Everybody loves their travel agent. (Whether they should or not. That’s a hot topic for another time…) But, it is true. That time the CEO was stuck in Reno and airports were snowed out all across the Northwest and your travel agent saved the day and got him home in no time flat. These kinds of performances create loyal customers and they should. But what happens when you combine two companies through merger, or acquisition, and both firms love different travel agencies?
At Teplis Travel we’ve had a lot of experience merging travel programs. In the fifty years we’ve been providing corporate travel service we’ve had the occasion to consolidate accounts too many times to count. (Hundreds of times. Really.) And it’s usually a process that encounters resistance from one of its members…the company being merged…though sometimes the process is easier when the merged company has been having problems with the “old” agency. But these are the exception, not the rule, and most often there is heavy resistance, due to an attachment to the way things have been done in the past.
So, how to get past this reluctance and bring about unity and conformity, resulting in a travel program that will really work for travelers, travel arrangers and travel managers?
The answer is always information.
- Consolidated Fares. The most important benefit of consolidation is the effect a larger spend will have on supplier discounts. The added air travel spend may be enough to warrant an airline contract where one was not possible a year ago. Or the travel profile of the added spend may bring new top city pairs into the mix which can be parlayed to prompt existing suppliers to offer better discounts, or, more likely, to attract rival suppliers into a bidding situation for this new entity’s business.
- Duty of Care. Taking responsibility for employee safety out on the road has become increasingly important in the age of pandemics. This job is impossible to do without knowing who is out traveling and where they are. Having all traveler information available for quick review in one place simplifies a speedy response to trip disruptions. Plus, the resources needed to respond properly, either a travel security partner like Crisis24 or International SOS, or at the very least, an in-house crisis response team, are more cost-effective when done once rather than twice.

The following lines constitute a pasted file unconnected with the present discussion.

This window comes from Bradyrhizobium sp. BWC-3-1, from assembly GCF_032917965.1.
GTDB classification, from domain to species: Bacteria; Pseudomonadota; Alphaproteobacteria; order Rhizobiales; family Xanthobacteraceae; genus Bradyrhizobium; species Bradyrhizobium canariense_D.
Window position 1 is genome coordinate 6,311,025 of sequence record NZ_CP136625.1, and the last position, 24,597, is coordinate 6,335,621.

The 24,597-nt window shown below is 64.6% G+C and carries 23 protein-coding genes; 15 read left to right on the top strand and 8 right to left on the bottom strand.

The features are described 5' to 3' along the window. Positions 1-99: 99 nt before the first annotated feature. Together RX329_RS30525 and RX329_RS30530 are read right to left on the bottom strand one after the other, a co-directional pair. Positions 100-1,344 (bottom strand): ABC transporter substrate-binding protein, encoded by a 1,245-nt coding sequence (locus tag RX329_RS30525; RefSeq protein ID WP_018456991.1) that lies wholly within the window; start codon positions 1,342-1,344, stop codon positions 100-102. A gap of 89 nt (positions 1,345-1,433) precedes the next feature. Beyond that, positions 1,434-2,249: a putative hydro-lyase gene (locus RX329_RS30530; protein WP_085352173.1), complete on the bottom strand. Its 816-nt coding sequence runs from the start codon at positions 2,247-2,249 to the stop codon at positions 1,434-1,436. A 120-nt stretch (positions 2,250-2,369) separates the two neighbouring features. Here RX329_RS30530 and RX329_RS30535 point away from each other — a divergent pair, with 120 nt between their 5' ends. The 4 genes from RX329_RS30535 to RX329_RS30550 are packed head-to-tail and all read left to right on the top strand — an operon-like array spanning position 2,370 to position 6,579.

- Travel Policy Enforcement. Some of the most effective cost-reduction strategies revolve around getting your travel policy right. While differences in corporate culture might dictate different choices in room types, or ground transportation preferences, these variances are easily handled by creating separate policy groups, within your overall policy where various booking options are matched to traveler rank, or employee type. VIPs might be given a higher acceptable room rate, while rank-and-file travelers might face more restrictive rates. A good TMC can customize your travel policy and how its implemented to address these differences, while keeping focus on those directives which can really affect your bottom line. Like advance booking periods, car insurance and vehicle refueling.
This information can be used to show travelers WHY their travel agency is being changed. It may not satisfy their frustration at having to make an unwanted change, but it can show them the facts behind why the organization is pushing the innovation.
Having the right attitude toward this process is essential.
You’re not just pushing your policy and program on the new acquisition and their travelers. You need to understand why their policy is the way it is, and how it works for them in terms of their suppliers and other key choices. You may even decide that the easiest way forward is to have two separate policies, while ensuring the important factors have been addressed in both.
As always, keeping open lines of communication between primary departments (finance, security, IT, human resources) in both organizations will increase cooperation and will be the basis for a merged travel committee during future reviews.
Combine this with regular internal communications (email updates and newsletters) to keep your (new) regular travelers appraised of the situation.
And finally, consider timing. One of our clients (who does a lot of acquisitions) has a policy of not mandating an agency change for several months after closing the deal. This gives travelers time to use unused credits, and more importantly, time for getting used to the idea of change.